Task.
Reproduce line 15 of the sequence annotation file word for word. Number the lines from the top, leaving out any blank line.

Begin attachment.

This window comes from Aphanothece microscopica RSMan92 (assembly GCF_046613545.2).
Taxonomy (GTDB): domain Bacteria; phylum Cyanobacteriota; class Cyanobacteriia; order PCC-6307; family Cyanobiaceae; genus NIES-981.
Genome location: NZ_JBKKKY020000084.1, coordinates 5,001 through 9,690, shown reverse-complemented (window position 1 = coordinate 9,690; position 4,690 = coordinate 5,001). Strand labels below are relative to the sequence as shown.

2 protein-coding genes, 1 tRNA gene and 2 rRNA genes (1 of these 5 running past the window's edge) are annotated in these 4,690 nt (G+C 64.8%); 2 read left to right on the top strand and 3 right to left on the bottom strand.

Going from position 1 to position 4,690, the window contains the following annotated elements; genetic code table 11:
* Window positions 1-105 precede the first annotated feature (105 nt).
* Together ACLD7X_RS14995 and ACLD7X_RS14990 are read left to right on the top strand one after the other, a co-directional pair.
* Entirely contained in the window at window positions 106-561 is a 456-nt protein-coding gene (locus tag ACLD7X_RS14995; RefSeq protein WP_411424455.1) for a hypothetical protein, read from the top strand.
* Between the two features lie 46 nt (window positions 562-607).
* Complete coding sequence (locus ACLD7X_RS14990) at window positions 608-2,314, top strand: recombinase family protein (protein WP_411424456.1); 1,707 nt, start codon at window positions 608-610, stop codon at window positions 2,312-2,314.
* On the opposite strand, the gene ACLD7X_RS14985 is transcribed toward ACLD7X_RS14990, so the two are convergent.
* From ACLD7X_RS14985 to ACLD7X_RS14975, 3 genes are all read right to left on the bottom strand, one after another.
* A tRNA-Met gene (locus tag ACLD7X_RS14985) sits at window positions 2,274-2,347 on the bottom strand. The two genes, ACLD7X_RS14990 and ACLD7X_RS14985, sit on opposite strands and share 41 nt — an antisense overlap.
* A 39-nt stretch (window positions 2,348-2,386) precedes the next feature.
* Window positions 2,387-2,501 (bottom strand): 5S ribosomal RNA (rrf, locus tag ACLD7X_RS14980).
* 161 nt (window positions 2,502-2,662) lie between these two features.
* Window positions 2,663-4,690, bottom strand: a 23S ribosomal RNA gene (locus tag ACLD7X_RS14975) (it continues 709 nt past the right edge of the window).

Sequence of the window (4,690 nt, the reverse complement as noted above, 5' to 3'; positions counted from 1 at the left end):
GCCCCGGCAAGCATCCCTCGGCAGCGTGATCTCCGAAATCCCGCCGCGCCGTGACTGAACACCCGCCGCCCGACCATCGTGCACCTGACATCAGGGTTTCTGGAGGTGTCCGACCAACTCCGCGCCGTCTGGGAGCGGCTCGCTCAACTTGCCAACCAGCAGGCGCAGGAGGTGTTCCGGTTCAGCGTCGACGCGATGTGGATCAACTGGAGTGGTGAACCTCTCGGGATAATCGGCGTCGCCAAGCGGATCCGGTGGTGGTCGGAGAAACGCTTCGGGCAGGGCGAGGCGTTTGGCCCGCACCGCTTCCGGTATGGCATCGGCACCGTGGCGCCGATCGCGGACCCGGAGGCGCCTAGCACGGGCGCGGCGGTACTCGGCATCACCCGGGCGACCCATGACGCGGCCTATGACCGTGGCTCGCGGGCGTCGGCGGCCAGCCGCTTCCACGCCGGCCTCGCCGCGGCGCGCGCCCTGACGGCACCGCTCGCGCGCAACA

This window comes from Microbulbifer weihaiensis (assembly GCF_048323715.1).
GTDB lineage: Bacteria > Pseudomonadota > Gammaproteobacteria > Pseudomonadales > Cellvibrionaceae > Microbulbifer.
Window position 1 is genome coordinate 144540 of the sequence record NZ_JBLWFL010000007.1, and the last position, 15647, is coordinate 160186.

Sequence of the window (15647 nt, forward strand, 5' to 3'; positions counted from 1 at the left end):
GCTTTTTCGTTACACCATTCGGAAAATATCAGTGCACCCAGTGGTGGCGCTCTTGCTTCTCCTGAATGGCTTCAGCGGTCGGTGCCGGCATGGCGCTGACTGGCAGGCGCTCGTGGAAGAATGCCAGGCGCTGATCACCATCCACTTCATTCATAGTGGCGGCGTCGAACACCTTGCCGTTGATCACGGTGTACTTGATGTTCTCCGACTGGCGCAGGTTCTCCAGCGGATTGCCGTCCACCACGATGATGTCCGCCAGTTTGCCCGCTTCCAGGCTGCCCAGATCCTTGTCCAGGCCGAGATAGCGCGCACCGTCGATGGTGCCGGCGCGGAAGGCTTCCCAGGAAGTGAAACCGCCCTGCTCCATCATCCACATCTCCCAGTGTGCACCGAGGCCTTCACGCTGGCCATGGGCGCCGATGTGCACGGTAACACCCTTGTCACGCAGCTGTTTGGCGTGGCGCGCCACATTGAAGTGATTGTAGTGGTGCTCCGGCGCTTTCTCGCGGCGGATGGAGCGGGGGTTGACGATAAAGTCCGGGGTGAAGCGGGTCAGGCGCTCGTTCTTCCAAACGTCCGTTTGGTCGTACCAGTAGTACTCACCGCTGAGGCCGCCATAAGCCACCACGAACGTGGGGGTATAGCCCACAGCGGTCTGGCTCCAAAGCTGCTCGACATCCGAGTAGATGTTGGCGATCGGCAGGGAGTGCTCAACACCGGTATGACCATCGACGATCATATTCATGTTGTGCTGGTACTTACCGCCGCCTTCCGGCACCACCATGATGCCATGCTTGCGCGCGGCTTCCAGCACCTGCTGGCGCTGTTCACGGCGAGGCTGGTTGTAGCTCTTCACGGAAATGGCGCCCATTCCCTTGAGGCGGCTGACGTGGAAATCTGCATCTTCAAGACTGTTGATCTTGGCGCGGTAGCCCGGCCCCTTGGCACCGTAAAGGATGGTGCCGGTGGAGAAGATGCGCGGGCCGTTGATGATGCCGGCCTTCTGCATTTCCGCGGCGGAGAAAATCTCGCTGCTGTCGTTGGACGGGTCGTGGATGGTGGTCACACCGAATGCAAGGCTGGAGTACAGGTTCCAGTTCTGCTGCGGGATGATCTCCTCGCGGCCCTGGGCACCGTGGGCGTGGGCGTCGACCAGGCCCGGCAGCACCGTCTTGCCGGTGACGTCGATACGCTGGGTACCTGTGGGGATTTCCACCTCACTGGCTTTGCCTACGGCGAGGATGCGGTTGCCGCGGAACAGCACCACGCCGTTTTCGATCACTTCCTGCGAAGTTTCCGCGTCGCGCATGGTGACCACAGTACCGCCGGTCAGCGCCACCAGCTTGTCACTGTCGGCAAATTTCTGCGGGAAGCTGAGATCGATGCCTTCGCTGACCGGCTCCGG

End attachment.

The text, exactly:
* Window positions 2,387-2,501 (bottom strand): 5S ribosomal RNA (rrf, locus tag ACLD7X_RS14980).